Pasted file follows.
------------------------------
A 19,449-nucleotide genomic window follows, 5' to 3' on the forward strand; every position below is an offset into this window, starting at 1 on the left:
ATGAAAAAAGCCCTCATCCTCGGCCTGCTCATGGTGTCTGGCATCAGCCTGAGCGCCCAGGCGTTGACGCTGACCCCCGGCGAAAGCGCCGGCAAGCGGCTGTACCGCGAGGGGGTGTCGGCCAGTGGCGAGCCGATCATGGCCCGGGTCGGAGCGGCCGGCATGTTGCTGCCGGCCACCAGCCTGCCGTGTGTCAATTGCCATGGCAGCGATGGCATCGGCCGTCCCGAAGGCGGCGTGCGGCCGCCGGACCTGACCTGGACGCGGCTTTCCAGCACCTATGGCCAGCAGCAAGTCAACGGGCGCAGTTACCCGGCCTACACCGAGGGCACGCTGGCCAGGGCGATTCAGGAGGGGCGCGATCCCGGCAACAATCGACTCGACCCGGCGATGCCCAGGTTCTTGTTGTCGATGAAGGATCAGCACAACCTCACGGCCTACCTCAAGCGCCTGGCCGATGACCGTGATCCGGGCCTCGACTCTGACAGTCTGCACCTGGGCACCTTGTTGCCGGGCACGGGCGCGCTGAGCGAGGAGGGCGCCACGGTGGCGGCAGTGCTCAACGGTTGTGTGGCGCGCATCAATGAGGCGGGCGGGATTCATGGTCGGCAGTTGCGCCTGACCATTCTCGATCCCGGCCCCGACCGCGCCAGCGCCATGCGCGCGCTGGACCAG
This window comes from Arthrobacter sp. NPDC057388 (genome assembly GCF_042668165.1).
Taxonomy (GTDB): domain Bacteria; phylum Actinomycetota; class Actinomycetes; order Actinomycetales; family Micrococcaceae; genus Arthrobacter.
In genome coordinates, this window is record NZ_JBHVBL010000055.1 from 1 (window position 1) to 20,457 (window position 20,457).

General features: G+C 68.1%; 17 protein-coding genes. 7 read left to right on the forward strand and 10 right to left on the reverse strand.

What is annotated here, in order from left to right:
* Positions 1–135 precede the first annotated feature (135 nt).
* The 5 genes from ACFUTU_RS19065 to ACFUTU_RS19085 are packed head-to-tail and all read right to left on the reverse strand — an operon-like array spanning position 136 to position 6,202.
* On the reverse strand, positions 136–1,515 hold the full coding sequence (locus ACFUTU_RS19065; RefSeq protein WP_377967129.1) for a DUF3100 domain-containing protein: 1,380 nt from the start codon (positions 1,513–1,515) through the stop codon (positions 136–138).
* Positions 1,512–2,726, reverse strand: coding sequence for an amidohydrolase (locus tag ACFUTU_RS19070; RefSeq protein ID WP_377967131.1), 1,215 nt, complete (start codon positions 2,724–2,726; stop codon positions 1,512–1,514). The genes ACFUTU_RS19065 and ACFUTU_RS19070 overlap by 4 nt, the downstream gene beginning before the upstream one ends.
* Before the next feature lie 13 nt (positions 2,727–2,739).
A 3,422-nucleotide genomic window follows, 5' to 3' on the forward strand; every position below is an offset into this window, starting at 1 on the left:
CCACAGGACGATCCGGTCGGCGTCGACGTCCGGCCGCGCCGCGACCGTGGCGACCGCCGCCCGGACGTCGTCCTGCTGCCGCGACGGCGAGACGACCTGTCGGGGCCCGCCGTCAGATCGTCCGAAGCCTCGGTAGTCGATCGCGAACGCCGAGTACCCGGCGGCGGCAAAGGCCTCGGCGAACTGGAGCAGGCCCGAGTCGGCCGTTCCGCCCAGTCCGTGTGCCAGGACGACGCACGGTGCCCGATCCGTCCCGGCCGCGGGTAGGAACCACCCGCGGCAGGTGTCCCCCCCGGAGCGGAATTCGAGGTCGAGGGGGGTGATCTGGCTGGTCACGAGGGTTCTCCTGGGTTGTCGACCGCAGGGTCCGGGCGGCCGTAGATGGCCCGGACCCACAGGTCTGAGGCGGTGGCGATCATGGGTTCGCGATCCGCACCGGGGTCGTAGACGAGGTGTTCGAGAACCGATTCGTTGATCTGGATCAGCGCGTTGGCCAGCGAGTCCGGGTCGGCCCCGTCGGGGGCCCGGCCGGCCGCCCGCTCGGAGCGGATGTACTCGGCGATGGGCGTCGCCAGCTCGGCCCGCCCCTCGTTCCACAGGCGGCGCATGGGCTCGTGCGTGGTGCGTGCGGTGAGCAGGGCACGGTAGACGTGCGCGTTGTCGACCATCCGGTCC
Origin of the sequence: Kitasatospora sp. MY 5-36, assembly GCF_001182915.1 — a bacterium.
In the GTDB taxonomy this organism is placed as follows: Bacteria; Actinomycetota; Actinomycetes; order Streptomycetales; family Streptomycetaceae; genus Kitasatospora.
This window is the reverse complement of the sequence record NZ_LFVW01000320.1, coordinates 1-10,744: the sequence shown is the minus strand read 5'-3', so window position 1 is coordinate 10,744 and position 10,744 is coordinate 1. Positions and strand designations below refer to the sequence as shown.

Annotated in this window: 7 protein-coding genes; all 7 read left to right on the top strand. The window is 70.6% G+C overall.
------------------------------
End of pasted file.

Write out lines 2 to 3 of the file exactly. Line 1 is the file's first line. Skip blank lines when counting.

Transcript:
ATGAAAAAAGCCCTCATCCTCGGCCTGCTCATGGTGTCTGGCATCAGCCTGAGCGCCCAGGCGTTGACGCTGACCCCCGGCGAAAGCGCCGGCAAGCGGCTGTACCGCGAGGGGGTGTCGGCCAGTGGCGAGCCGATCATGGCCCGGGTCGGAGCGGCCGGCATGTTGCTGCCGGCCACCAGCCTGCCGTGTGTCAATTGCCATGGCAGCGATGGCATCGGCCGTCCCGAAGGCGGCGTGCGGCCGCCGGACCTGACCTGGACGCGGCTTTCCAGCACCTATGGCCAGCAGCAAGTCAACGGGCGCAGTTACCCGGCCTACACCGAGGGCACGCTGGCCAGGGCGATTCAGGAGGGGCGCGATCCCGGCAACAATCGACTCGACCCGGCGATGCCCAGGTTCTTGTTGTCGATGAAGGATCAGCACAACCTCACGGCCTACCTCAAGCGCCTGGCCGATGACCGTGATCCGGGCCTCGACTCTGACAGTCTGCACCTGGGCACCTTGTTGCCGGGCACGGGCGCGCTGAGCGAGGAGGGCGCCACGGTGGCGGCAGTGCTCAACGGTTGTGTGGCGCGCATCAATGAGGCGGGCGGGATTCATGGTCGGCAGTTGCGCCTGACCATTCTCGATCCCGGCCCCGACCGCGCCAGCGCCATGCGCGCGCTGGACCAG
This window comes from Arthrobacter sp. NPDC057388 (genome assembly GCF_042668165.1).